- To maximize the use of space inside shipping containers.
- It would lead to the
excellent way to reduce the shipping cost while IKEA could transport more items
in a single trip. (Based on “How Ikea Design Its Sexy Price Tags” by Lisa
Margonelli, the shipping cost could be reduced by 60%, which is a significant
Flat packaging maximize the use of space inside a container
- To gain efficiency in the distribution network. IKEA has 28 distribution centers and 11 customer distribution centers in 16 countries. Anyone who manages transportation, for instance, will identify with the point Collins (a journalist from The New Yorker) makes about IKEA’s famously dense, no-waste packaging: “The company’s goal is to design products that can be packed as tightly as possible, minimizing damage and maximizing profit as they are transported over the oceans. Its motto: ‘We hate air.’”
- To cut cost because IKEA does not need to assemble all the products. It lets the customers do it by themselves.
interestingly, I also discovered by myself that broken-down packaging enables
IKEA to outsource globally and resourcefully. For example, based on Christopher
Sciacca’s story, when he bought his table and chair from IKEA, he found out
that the shelves were from Russia, the computer desk from Poland (pictured
below), the chairs from Thailand, the screws from China, and the carpet from
“The point is, just like in outsourcing and services delivery, you go to where the talent and skills can be found or to complete my analogy you can get the best natural resources. And IKEA seems to have a very good understanding of that, because if they didn't they would be shipping everything out of China and Sweden, which would have a serious impact on quality and cost.”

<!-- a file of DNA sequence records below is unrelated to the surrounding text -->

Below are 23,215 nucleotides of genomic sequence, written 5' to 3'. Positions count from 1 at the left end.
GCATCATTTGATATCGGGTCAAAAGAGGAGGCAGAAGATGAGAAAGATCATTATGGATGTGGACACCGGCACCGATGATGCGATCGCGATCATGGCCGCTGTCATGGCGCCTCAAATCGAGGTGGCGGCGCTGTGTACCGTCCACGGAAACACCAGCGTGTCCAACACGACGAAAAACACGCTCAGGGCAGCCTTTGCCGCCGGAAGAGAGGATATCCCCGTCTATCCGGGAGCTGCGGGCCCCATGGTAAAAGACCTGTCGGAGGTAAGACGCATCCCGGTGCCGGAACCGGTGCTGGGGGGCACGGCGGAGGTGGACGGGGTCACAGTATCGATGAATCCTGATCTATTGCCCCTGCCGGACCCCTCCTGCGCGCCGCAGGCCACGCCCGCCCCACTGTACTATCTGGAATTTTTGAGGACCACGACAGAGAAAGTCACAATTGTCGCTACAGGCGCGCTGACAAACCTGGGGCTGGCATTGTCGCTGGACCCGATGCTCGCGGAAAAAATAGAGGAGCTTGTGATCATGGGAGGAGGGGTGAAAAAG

(by Christopher Sciacca, from <http://supplychainsrock.blogspot.com.au/2008/03/ikea-and-supply-chain-super-hero.html> )
Thursday, February 2, 2012
IKEA’s intelligent packaging implies LEGO’s bricks
I still remember the first day I walked into an IKEA store in Singapore 4 years ago. It looked like a massive warehouse with an area of exhibition and another area of giant shelves with tons of tidy arranged boxes. What amazed me the most was how IKEA transformed all the eye-catching, complicated-and-beautiful-looking furniture into sturdy rectangular boxes. At that time, I already figured some reasons of IKEA’s decision to break down its product into smaller, easy-carrying packages. The reasons should have been easy enough for a 19-years-old-boy to understand, for example, the purpose was to assist customer to bring the boxes home, even carry them in a bus or put it nicely in a car. It was easy to carry home so it must have been easy to stock and display. That’s how I was thinking when I first purchased my studying table, which had been broken down into 3 boxes (one for the surface and the other two for the legs). I was able to carry all of them on the train during peak hours without any complaint about occupying too many spaces.
After the discussion in the class of Supply Chain Management yesterday, I have found out there are a lot of more reasons IKEA does it that way. Tim Zak, the lecturer, pointed out a few advantages of breaking down a product into flat packages:
In conclusion, The IKEA supply chain is mainly make-to-stock (MTS) and only a few products are made to customer orders. Gaining efficiency and cutting cost in supply chain play an important role in IKEA’s low price strategy. Imagine each package of an IKEA’s product like a brick of the LEGO’s toy, when it joins each other to build beautiful furniture.
By Phong Nguyen